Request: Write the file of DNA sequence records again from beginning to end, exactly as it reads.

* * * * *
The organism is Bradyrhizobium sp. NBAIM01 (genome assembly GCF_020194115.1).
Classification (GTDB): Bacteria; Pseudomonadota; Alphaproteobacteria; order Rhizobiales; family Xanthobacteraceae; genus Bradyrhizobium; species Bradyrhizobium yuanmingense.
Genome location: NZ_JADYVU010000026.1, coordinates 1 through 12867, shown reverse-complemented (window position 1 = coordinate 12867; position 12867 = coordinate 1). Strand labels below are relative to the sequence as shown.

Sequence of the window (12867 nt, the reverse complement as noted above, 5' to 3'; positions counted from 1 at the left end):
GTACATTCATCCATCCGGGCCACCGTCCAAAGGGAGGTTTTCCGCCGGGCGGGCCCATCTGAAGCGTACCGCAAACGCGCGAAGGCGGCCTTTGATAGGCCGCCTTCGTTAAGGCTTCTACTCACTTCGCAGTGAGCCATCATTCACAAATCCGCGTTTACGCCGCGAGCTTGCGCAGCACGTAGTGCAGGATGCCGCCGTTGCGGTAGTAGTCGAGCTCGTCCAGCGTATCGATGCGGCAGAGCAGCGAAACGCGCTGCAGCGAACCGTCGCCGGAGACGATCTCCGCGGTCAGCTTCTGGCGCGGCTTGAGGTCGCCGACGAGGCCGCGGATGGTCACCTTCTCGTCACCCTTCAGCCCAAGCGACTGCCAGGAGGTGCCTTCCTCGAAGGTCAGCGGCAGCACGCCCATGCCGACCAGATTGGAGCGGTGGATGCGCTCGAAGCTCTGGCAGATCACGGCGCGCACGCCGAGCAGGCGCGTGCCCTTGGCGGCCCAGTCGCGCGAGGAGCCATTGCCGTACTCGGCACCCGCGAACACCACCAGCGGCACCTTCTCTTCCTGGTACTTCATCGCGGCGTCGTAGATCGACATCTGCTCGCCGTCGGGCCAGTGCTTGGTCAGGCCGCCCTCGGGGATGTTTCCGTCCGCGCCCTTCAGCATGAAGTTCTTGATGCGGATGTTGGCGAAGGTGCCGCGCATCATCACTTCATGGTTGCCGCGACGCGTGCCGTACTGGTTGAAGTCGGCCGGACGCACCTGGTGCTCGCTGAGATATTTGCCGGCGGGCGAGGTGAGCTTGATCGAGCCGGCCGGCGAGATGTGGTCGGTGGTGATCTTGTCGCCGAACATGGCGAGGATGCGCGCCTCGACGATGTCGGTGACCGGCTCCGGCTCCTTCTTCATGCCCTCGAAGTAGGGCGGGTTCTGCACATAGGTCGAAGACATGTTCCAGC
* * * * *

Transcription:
The organism is Bradyrhizobium sp. NBAIM01 (genome assembly GCF_020194115.1).
Classification (GTDB): Bacteria; Pseudomonadota; Alphaproteobacteria; order Rhizobiales; family Xanthobacteraceae; genus Bradyrhizobium; species Bradyrhizobium yuanmingense.
Genome location: NZ_JADYVU010000026.1, coordinates 1 through 12867, shown reverse-complemented (window position 1 = coordinate 12867; position 12867 = coordinate 1). Strand labels below are relative to the sequence as shown.

Sequence of the window (12867 nt, the reverse complement as noted above, 5' to 3'; positions counted from 1 at the left end):
GTACATTCATCCATCCGGGCCACCGTCCAAAGGGAGGTTTTCCGCCGGGCGGGCCCATCTGAAGCGTACCGCAAACGCGCGAAGGCGGCCTTTGATAGGCCGCCTTCGTTAAGGCTTCTACTCACTTCGCAGTGAGCCATCATTCACAAATCCGCGTTTACGCCGCGAGCTTGCGCAGCACGTAGTGCAGGATGCCGCCGTTGCGGTAGTAGTCGAGCTCGTCCAGCGTATCGATGCGGCAGAGCAGCGAAACGCGCTGCAGCGAACCGTCGCCGGAGACGATCTCCGCGGTCAGCTTCTGGCGCGGCTTGAGGTCGCCGACGAGGCCGCGGATGGTCACCTTCTCGTCACCCTTCAGCCCAAGCGACTGCCAGGAGGTGCCTTCCTCGAAGGTCAGCGGCAGCACGCCCATGCCGACCAGATTGGAGCGGTGGATGCGCTCGAAGCTCTGGCAGATCACGGCGCGCACGCCGAGCAGGCGCGTGCCCTTGGCGGCCCAGTCGCGCGAGGAGCCATTGCCGTACTCGGCACCCGCGAACACCACCAGCGGCACCTTCTCTTCCTGGTACTTCATCGCGGCGTCGTAGATCGACATCTGCTCGCCGTCGGGCCAGTGCTTGGTCAGGCCGCCCTCGGGGATGTTTCCGTCCGCGCCCTTCAGCATGAAGTTCTTGATGCGGATGTTGGCGAAGGTGCCGCGCATCATCACTTCATGGTTGCCGCGACGCGTGCCGTACTGGTTGAAGTCGGCCGGACGCACCTGGTGCTCGCTGAGATATTTGCCGGCGGGCGAGGTGAGCTTGATCGAGCCGGCCGGCGAGATGTGGTCGGTGGTGATCTTGTCGCCGAACATGGCGAGGATGCGCGCCTCGACGATGTCGGTGACCGGCTCCGGCTCCTTCTTCATGCCCTCGAAGTAGGGCGGGTTCTGCACATAGGTCGAAGACATGTTCCAGC